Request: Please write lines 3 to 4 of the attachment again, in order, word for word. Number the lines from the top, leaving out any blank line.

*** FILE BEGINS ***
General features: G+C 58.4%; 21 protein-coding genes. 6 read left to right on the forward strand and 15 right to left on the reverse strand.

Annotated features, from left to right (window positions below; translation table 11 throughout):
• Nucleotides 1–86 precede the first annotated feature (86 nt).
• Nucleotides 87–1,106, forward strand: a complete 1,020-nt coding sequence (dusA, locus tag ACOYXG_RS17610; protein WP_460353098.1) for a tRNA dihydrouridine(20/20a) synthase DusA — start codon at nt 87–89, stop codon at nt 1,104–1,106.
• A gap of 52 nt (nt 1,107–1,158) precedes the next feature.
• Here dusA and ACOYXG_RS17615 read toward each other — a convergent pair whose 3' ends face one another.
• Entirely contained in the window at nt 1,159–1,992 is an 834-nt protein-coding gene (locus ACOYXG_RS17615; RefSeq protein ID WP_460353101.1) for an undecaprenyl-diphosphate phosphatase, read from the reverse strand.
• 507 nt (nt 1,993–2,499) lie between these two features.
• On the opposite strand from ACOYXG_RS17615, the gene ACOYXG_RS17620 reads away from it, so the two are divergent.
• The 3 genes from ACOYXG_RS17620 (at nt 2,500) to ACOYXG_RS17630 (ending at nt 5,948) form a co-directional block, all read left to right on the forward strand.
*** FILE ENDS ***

• Nucleotides 1–86 precede the first annotated feature (86 nt).
• Nucleotides 87–1,106, forward strand: a complete 1,020-nt coding sequence (dusA, locus tag ACOYXG_RS17610; protein WP_460353098.1) for a tRNA dihydrouridine(20/20a) synthase DusA — start codon at nt 87–89, stop codon at nt 1,104–1,106.